Cleanup project in the works for blocked Burtonsville bridge

Montgomery County supervisors this week accepted a $605,000 bid from the Gloversville-based Delaney

Montgomery County supervisors this week accepted a $605,000 bid from the Gloversville-based Delaney Group for a massive cleanup project under the bridge spanning the Schoharie Creek in the hamlet of Burtonsville.

Rainfall from Hurricane Irene and then Tropical Storm Lee turned the creek into a torrent that destroyed homes, uprooted trees and left tons of boulders and debris blocking a side channel there. If the blockage is left unattended, Charleston town Supervisor Shayne Walters said, residents along Priddle Road just south in Schoharie County could suffer even more damage in the event of another flood or ice jams in the spring.

“They’re going to relieve the flow in the creek in the narrowest spot so it can get into the overflow. It puts the channel back where it belongs,” Walters said of the proposal.

The job will entail moving tons of stone out of the creek’s path. The boulders will be positioned on the sides of the creek to act like rip-rap and hold the banks in place. The contractors will also remove numerous trees and limbs that litter the shores and sit on top of the mounds of debris deposited by the creek.

Aside from causing damage to the movable dam structures on the Mohawk River — part of the lock system — Walters suspects the trees and other debris washed into the river contributed to flooding in Montgomery County; the water couldn’t move through the clogged dams and instead went around them.

There’s more debris, he said, just waiting to take another shot at that infrastructure.

“We have 10 times that amount of debris there now. If you don’t clean that out, it’s going to back that water out and cause major flooding south of us,” he said.

“It floods every year, but this time we’ve got a channel plugged up and there’s trees all over the place. If you do something then we have a fair chance against Mother Nature,” Walters said.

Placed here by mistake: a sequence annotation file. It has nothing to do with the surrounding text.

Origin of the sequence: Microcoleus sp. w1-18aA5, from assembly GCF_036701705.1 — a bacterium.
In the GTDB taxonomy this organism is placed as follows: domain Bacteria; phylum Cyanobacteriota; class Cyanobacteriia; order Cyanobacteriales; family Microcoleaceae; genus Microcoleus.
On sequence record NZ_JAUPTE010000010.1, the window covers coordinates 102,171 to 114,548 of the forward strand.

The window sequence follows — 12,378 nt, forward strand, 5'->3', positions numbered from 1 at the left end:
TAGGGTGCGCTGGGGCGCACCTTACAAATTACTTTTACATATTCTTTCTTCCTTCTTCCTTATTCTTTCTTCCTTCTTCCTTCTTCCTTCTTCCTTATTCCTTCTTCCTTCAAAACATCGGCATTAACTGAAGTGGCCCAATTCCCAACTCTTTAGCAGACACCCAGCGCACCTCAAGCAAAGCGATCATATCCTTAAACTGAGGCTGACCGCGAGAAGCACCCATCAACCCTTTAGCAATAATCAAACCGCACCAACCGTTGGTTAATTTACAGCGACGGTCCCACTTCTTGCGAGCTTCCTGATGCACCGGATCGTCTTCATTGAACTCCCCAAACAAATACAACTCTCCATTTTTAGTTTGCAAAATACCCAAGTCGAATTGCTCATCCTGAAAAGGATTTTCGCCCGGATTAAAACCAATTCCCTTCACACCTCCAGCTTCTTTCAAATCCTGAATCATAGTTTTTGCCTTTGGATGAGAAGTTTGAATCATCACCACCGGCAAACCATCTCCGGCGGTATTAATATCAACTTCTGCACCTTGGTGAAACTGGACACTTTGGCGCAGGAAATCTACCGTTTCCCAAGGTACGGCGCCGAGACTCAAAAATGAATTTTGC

Pending federal approval, the contract will stipulate the work be completed in 75 days. Walters said it’s likely agreements will have to be sought from property owners in the hamlet so the contractors can create a staging area to get heavy equipment into the creek.

The project itself is deemed emergency repair, so other damage caused by the creek won’t be addressed immediately. The state Department of Environmental Conservation’s fishing access site that’s really not there anymore won’t be fixed right away, nor will work that’s needed on the bridge abutments, Walters said.

It’s unclear yet whether a concerted effort will take place in the Priddle Road neighborhood a few miles to the south, but officials from the state and federal emergency management agencies toured the site this week, according to Walters and Esperance town Supervisor Earl Van Wormer III.

The creek rushed through the neighborhood that includes Memory Lane, taking roughly 20 homes with it and leaving portions of the structures crushed up against trees. The debris, which includes downed utility poles, wires, equipment and residents’ possessions, litters the neighborhood four weeks after the storms blew through.

Van Wormer said officials conducted a meeting Wednesday to cover post-disaster public assistance projects and he learned the town’s only option may be to bond for repairs and cleanup and seek reimbursement from the state and federal government. It’s unclear how long it would take for that reimbursement to come, he said.

Road damage in Esperance alone is estimated at $750,000 — and the town operates with an annual budget of roughly $500,000. That doesn’t include what it would take to clean up Priddle Road and make it look like a neighborhood again — that work could exceed a million dollars, Van Wormer said.

“We could borrow the money to help the people out and then raise their taxes because I don’t have enough money to pay for it. Raise taxes on people who don’t even have property,” Van Wormer said of the flood victims.

He said he’s trying to get Schoharie County to provide some heavy equipment that might be able to get the work done.

“I’m not going to stop until I get it resolved,” Van Wormer said.

Categories: Schenectady County

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